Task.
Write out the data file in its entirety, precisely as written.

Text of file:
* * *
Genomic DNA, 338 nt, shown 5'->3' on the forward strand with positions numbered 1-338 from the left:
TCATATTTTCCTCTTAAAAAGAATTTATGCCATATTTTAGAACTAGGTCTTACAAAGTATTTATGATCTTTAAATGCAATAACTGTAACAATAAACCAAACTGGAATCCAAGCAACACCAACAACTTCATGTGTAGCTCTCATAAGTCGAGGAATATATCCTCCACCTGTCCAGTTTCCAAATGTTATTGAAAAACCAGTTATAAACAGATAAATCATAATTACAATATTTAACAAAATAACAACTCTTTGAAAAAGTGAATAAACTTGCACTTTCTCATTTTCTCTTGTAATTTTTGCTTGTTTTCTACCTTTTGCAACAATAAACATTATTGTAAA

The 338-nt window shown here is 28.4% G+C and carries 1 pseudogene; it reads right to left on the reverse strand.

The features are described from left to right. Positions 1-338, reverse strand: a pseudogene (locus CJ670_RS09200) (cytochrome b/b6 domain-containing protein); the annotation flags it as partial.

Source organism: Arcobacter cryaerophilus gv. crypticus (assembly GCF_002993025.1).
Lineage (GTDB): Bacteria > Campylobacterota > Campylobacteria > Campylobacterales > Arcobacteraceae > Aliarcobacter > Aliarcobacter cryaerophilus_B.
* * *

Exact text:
Genomic DNA, 338 nt, shown 5'->3' on the forward strand with positions numbered 1-338 from the left:
TCATATTTTCCTCTTAAAAAGAATTTATGCCATATTTTAGAACTAGGTCTTACAAAGTATTTATGATCTTTAAATGCAATAACTGTAACAATAAACCAAACTGGAATCCAAGCAACACCAACAACTTCATGTGTAGCTCTCATAAGTCGAGGAATATATCCTCCACCTGTCCAGTTTCCAAATGTTATTGAAAAACCAGTTATAAACAGATAAATCATAATTACAATATTTAACAAAATAACAACTCTTTGAAAAAGTGAATAAACTTGCACTTTCTCATTTTCTCTTGTAATTTTTGCTTGTTTTCTACCTTTTGCAACAATAAACATTATTGTAAA

The 338-nt window shown here is 28.4% G+C and carries 1 pseudogene; it reads right to left on the reverse strand.

The features are described from left to right. Positions 1-338, reverse strand: a pseudogene (locus CJ670_RS09200) (cytochrome b/b6 domain-containing protein); the annotation flags it as partial.

Source organism: Arcobacter cryaerophilus gv. crypticus (assembly GCF_002993025.1).
Lineage (GTDB): Bacteria > Campylobacterota > Campylobacteria > Campylobacterales > Arcobacteraceae > Aliarcobacter > Aliarcobacter cryaerophilus_B.